by Maki Sato

Tama – Body/Embodiment and Body-Value-freed-Spirit

Conceptual definition

Shinto believes that kami does not have its own body, but it is a pure spirit (tama, たま or mitama, 御霊). Therefore, the sacred spirits need to borrow or rely on objects so that they can appear and communicate with human beings. Most of the time, the sacred spirits use objects in nature as their object or place of descent (yorishiro, 依代 or mitamashiro, 御霊代). Other times, the sacred spirits may use (descend on, kourin, 降臨) human bodies or living bodies of animals to reveal themselves. In the shrines, something like a mirror, sword (tsurugi, 剣), jewel stone (gyoku, 玉), and column (hashira, 柱) is thought to be the object where kami arrives. Occasionally, a temporal shrine (himorogi,神籬), set up with bamboo and tree branches, is made to call for the spirit to descend. In nature, leaves, trees, waterfalls, mountains, capes, and rocks are believed to be where kami prefers to come down and settle (yadoru, 宿る). In other words, kami is not visible to us human beings, but it visualizes itself through the sacred objects and landscapes in nature. Because of its inherent invisibility, kami can be everywhere and in any being. Once the kami is thought to have descended, the object or the landscape it occupies becomes a sacred body (shintai, 神体).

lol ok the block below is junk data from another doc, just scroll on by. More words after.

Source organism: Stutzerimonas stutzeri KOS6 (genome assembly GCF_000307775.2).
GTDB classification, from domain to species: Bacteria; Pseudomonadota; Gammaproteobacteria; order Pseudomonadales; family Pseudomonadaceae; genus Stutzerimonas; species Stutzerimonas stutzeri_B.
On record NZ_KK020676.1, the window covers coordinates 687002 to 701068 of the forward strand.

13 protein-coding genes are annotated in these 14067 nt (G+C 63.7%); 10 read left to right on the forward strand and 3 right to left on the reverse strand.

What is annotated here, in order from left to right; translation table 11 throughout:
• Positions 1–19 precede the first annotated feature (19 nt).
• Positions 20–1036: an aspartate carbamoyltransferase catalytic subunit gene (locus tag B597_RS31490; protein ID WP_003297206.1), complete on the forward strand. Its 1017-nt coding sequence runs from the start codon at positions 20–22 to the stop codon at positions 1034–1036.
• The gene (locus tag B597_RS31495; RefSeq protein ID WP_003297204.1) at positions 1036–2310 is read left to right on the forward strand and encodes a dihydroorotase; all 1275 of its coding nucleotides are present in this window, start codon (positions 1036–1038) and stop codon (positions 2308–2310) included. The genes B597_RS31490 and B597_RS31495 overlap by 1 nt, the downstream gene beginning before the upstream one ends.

Philosophical significance

The concept of spirit (tama,たま or mitama, 御霊) includes spirits’ given personhood (jinkaku, 人格). However, they are mostly thought of as sacred spirits deriving from a motif from the nature and natural phenomena (such as volcanic eruption), as can be read in the Kojiki (古事記, 712) and Nihonshoki (日本書紀, 720). Shinto’s concept of spirit is unique in that all the spirits have both good and evil aspects. Therefore, there is no rigid dualistic concept of good and evil in Shinto spiritualism (Kamata, 1999: 77), which allows the spirits to be free from the short-sightedness of human concepts of good and evil. In other words, there is no spirit which is purely good or purely evil. Moreover, among the spirits, there are no dualistic or antagonistic frictions (though they occasionally fight with each other for other reasons, such as irritation or jealousy). However, as seen by human beings, phenomena happen within the spirits’ relationship of relativity, generation (creation), and change because of the moving and changing process of the spirits.